Johnson’s records were predominately sold to the baby-boomer generation in Europe and the US. It’s one thing to market a record to otherwise sensible people by hyping a folk-legend, but it’s another to take the quantum leap to fathom that people actually buy into this story. Wald does a good job dispelling some of that nonsense, but clearly there is a group of people who still buy into this. I once talked to Robert Lockwood Jr., Johnson’s’ stepson, about this situation. He just shook his head and said “Shiiiit”. This poster is a gross example of ignorance and nothing else. Do people really believe that there is a devil in the first place? Would these same educated, white listeners really believe that someone, like, let’s say, their own grandfather, could have sold his soul to the devil in 1932 and that he actually was able to complete the deal, like Dr. Faustus did to Mephistopheles in the play written in 1581. I saw the damned play and found it interesting. Yet, I did not believe it any more than I believed the Johnson legend and it is not because I am uniquely enlightened or insightful, or the center of the intellectual universe, but I am a pretty normal, average guy, who was turned on to Johnson in the early 1970s. I read all that devil stuff, but it did not fit into my own belief system or life experiences. To me, there is no devil and you could not sell your soul to him if you tried. Most people don’t.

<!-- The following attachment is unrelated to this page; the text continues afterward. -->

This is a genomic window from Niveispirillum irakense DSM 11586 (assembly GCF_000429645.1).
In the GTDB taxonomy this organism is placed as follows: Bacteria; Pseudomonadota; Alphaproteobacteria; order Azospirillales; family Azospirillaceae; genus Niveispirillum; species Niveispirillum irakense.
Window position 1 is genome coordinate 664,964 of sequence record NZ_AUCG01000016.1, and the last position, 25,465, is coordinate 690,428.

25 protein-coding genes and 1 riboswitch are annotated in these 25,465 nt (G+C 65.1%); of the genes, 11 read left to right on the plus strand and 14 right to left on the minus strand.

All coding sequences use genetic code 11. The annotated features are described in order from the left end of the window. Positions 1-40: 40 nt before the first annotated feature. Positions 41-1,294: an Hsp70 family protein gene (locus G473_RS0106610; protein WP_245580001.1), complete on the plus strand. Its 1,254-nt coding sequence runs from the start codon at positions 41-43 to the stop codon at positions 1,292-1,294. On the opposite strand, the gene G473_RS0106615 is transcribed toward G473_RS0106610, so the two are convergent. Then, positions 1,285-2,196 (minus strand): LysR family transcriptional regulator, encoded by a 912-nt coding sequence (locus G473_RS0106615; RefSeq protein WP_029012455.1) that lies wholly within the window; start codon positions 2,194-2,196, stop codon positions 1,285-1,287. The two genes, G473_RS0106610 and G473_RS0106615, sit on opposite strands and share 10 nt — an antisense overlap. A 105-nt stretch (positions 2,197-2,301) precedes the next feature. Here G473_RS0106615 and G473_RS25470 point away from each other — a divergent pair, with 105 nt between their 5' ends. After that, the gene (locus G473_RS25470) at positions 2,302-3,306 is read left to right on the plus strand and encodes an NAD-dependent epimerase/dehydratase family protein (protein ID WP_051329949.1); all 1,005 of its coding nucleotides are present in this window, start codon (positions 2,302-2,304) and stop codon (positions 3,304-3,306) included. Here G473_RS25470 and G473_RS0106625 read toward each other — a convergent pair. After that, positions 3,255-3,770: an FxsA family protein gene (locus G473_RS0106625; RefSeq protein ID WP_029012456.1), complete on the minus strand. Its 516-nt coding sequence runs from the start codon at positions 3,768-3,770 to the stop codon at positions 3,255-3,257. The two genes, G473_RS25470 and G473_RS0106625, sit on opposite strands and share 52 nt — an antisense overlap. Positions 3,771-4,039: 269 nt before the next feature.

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Re: Robert Johnson

Message par Jungleland le Mar 11 Juil 2006 - 13:40

Partie 3